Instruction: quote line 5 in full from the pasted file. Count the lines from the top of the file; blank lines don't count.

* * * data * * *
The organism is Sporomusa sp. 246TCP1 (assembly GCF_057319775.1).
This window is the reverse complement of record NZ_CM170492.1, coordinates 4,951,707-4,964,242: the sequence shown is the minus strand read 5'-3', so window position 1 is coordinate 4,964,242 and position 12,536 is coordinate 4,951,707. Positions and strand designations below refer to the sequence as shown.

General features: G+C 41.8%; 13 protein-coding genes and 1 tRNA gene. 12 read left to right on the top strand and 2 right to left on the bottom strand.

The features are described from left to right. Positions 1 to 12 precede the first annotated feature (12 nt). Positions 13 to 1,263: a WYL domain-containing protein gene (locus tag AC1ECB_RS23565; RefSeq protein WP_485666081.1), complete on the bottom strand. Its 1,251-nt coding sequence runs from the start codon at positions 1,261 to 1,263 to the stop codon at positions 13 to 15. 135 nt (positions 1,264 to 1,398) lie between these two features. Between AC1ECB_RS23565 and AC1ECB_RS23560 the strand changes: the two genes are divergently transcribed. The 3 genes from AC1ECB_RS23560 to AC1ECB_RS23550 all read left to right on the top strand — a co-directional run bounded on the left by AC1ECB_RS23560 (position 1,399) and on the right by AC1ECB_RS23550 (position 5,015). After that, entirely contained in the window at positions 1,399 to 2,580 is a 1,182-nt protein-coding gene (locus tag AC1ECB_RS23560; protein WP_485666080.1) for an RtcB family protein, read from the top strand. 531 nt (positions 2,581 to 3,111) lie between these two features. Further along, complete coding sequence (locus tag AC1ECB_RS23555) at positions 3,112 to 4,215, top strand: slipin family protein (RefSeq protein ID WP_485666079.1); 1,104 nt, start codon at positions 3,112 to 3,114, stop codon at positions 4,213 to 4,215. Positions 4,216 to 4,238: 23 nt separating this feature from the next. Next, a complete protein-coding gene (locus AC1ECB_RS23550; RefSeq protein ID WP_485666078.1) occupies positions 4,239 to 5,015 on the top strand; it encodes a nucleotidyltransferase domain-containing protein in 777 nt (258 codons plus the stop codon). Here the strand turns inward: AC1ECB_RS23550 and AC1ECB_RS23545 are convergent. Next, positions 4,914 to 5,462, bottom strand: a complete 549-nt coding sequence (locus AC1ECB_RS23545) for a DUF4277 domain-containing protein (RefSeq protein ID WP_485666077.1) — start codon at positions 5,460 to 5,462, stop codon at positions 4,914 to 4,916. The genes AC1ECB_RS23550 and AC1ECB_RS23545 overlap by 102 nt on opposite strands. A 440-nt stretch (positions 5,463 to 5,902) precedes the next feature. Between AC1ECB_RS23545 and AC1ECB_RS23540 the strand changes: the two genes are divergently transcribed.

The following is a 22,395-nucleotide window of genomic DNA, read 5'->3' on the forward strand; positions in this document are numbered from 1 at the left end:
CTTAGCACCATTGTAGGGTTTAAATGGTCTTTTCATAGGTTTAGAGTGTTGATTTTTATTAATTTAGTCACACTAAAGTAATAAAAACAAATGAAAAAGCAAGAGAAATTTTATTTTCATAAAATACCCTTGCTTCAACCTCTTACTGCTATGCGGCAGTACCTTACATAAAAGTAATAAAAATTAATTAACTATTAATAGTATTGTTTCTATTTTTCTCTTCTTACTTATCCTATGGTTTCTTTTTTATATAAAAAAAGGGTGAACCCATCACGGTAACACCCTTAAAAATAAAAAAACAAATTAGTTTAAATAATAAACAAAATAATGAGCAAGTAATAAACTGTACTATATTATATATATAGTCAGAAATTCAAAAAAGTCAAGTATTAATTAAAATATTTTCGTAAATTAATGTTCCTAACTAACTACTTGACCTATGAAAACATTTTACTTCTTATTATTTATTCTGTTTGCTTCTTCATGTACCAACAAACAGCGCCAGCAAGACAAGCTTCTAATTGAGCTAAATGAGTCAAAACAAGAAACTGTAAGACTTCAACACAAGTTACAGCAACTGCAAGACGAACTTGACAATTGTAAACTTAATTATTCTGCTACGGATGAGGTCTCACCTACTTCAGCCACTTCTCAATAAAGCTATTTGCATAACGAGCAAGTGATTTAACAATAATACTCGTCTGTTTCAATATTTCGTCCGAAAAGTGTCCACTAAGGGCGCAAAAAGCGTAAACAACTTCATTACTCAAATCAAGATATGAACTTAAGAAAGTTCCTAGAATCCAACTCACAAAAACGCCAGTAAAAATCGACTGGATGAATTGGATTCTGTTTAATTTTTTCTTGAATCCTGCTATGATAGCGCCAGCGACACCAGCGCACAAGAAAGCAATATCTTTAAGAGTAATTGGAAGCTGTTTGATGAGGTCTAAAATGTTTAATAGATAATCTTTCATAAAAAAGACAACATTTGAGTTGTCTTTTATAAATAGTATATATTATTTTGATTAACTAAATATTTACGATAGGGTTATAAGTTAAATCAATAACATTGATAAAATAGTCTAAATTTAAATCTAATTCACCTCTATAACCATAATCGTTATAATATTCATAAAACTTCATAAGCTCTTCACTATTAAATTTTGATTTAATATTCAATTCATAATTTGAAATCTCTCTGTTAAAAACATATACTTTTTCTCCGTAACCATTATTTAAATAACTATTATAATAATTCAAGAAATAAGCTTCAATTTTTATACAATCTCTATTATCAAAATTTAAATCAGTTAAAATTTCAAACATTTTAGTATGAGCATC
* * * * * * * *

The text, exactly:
The following is a 22,395-nucleotide window of genomic DNA, read 5'->3' on the forward strand; positions in this document are numbered from 1 at the left end: